Disposables & Drip | Mr.Eazi

by Paulette Ely

Making the world a better and more accepting place isn’t so easy, unless you’re Mr.Eazi of course. With a fierce dedication to bringing his style of Afro-fusion music called Banku to the ears of all, Eazi’s fan base stretches its arms from Lagos to London to Los Angeles. After his performances at Coachella, it’s clear that it is not just talent but a vicious vibrant energy exerted by Eazi that cultivates conquest beyond your average crowd control. Not only did Eazi kill it with his sets, but he even jumped around the Do Lab as a special guest to Major Lazer’s surprise performance. As a fan of both Eazi and Major Lazer, seeing the gap between beat drops and international imprints being bridged before my eyes was an experience that I only hope was as influential on the rest of the crowd.

It was quite the honor to chat with Mr.Eazi about home, heart and multi-national high life. Check out the full interview here and be sure to follow Mr.Eazi in all his worldly endeavors. 

Photo by:  Paulette Ely

Photo by: Paulette Ely

Starting from the beginning, when did you realize that music would be your career and what you put your heart into?

2016. In July. July 22. I remember because I played 2 shows in London in the span of 5 days. One was a festival with 8,000 people and one was something that I headlined. When I came out, I was like, ‘Yo, this is crazy. All these people are singing my songs and this isn't even my city. This is all I’m going to do from now on.’

Can you explain what exactly Banku Music is?

Banku music is afro-fusion, but on the roots of it are influences from Ghanan high life and Nigerian chord progressions and energy. Then, I mix on top of it with dance hall reggae, dance, anything I’m feeling. I just make sure it has those roots so that it’s true to me. That’s all I can do. I can only do me.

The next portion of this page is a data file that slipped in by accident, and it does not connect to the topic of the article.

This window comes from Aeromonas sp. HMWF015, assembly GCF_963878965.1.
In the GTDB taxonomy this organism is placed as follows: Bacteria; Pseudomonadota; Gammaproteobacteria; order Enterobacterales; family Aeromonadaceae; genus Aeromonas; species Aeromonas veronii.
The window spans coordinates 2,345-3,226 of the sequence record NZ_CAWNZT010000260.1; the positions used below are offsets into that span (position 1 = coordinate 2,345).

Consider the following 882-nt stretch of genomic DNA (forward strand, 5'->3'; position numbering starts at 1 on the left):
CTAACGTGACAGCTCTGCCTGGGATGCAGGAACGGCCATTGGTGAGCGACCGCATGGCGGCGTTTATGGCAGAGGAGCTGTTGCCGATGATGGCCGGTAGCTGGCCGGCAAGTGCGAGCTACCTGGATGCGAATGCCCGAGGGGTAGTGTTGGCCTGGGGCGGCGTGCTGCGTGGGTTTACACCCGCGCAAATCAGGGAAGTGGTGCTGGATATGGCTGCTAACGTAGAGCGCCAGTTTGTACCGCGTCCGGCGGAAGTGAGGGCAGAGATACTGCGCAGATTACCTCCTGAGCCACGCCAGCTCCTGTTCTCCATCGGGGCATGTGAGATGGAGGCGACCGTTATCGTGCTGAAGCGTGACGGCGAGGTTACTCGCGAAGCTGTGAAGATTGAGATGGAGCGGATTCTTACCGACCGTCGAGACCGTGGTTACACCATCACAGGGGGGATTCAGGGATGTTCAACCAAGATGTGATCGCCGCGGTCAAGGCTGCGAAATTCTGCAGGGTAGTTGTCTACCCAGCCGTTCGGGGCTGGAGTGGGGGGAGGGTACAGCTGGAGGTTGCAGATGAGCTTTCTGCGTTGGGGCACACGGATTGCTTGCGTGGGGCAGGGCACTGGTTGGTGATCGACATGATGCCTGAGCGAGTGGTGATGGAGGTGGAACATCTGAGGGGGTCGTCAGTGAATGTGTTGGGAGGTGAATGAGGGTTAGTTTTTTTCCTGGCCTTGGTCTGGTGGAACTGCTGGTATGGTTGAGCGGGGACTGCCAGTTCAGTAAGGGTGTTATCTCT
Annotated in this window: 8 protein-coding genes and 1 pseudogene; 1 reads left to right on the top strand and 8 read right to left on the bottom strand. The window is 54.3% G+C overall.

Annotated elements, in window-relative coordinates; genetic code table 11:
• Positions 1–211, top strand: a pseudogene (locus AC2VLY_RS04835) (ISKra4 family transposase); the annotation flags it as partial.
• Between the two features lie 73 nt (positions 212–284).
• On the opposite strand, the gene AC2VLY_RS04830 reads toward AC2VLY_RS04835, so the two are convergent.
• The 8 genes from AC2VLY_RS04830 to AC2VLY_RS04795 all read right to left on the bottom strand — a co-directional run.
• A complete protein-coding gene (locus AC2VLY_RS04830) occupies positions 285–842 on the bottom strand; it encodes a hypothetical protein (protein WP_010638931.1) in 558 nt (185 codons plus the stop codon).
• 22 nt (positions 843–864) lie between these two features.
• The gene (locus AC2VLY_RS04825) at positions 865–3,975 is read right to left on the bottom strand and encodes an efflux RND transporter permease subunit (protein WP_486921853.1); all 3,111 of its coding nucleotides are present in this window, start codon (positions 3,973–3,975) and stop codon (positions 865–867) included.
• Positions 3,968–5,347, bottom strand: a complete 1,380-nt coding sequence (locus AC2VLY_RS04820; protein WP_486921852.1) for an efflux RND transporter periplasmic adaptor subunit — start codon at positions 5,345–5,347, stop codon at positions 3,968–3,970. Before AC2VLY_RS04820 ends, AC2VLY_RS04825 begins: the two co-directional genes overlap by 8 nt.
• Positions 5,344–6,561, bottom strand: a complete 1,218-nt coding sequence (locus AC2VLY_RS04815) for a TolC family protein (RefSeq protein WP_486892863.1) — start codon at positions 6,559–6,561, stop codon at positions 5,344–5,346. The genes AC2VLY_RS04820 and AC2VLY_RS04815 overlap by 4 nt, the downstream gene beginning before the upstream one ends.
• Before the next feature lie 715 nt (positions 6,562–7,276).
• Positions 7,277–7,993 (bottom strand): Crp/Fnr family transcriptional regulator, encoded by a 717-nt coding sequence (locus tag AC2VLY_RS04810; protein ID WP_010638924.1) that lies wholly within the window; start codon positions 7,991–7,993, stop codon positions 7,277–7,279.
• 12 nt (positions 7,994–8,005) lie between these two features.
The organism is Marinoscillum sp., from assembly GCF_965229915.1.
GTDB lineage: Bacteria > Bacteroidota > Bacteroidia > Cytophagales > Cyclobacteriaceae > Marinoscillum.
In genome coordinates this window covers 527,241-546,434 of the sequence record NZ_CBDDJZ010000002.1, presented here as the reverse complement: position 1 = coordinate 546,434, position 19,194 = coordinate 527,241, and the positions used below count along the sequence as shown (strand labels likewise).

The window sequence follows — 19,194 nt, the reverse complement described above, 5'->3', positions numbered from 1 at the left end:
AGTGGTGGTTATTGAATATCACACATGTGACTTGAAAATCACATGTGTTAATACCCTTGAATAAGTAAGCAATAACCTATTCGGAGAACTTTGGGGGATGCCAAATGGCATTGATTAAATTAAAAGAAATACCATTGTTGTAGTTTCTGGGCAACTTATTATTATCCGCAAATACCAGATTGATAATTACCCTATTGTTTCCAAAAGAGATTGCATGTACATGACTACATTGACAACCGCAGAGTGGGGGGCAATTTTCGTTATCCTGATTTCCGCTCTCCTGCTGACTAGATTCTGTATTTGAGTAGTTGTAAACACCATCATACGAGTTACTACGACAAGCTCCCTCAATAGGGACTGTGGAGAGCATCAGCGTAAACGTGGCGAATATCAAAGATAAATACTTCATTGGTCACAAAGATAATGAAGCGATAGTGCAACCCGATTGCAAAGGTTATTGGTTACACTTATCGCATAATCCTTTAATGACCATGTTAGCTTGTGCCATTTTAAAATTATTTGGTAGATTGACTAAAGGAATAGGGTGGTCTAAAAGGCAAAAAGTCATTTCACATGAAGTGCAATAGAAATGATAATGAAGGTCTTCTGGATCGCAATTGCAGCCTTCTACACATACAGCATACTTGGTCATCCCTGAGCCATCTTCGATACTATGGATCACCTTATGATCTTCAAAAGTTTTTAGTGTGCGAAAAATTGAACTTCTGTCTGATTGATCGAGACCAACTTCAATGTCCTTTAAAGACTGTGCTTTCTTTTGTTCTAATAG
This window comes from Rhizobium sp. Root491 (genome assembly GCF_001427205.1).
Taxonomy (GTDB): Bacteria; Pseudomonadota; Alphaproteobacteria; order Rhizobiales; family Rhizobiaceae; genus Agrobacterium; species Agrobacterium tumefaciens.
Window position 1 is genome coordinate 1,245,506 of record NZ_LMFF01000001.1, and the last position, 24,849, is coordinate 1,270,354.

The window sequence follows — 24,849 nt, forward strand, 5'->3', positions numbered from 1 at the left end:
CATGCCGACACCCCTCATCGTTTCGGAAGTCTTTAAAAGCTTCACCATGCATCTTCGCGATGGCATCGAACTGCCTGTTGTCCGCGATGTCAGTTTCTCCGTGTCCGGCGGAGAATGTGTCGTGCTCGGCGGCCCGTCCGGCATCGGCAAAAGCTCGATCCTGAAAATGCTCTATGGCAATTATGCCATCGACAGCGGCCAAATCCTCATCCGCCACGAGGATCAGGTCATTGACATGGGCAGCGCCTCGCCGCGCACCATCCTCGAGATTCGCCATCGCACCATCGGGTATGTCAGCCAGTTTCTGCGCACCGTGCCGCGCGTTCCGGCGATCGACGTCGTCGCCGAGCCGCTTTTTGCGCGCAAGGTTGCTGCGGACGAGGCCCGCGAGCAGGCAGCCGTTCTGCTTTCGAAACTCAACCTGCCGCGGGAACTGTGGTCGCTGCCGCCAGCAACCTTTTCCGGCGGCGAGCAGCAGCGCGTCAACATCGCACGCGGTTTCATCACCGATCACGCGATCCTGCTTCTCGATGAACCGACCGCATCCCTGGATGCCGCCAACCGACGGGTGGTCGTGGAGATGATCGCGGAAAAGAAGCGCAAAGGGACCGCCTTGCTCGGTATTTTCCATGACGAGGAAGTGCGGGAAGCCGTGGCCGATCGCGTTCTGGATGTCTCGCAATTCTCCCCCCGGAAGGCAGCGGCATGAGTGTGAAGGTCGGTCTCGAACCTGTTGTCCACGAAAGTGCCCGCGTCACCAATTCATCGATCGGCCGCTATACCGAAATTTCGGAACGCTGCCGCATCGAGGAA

How important is it to bring that style of music to everyones knowledge?

I think the goal of every creator is to not shelf it and make it go as far as possible. For me, its really important to spread the vibes and music, and while Im doing that Im bringing shining light to where Im from, my culture, my people.

Are you going to be seeing other shows today?

Yeah I want to specifically see J Balvin. I’m just going to hop around everywhere. Be a festival goer.

So what’s coming up for you?

I’m recording so much new music. On the drive here I discovered that I have 2 or 3 hours of music that I’m sitting on. It’s just different, Im working with artists from different genres like hip hop to reggaeton. I saw Black Pink yesterday and I want to work with them. Im just excited about the music I’m making and am about to make and excited just to see how they turn out. I see something, I like it, let’s go for it.

Do you have any advice for those starting to make music?

Just do you. Where the world is at and where music is at- there’s really no rules. Even me sometimes, I hear some new sound and I’m like, ‘what is this?’ Even if you don’t like it at first you may listen again and be like, ‘Oh, this is dope.’ If you believe in what you're doing keep doing it, there are no limits.

Photo by:  Paulette Ely

Photo by: Paulette Ely

Photos and Interview by: Paulette Ely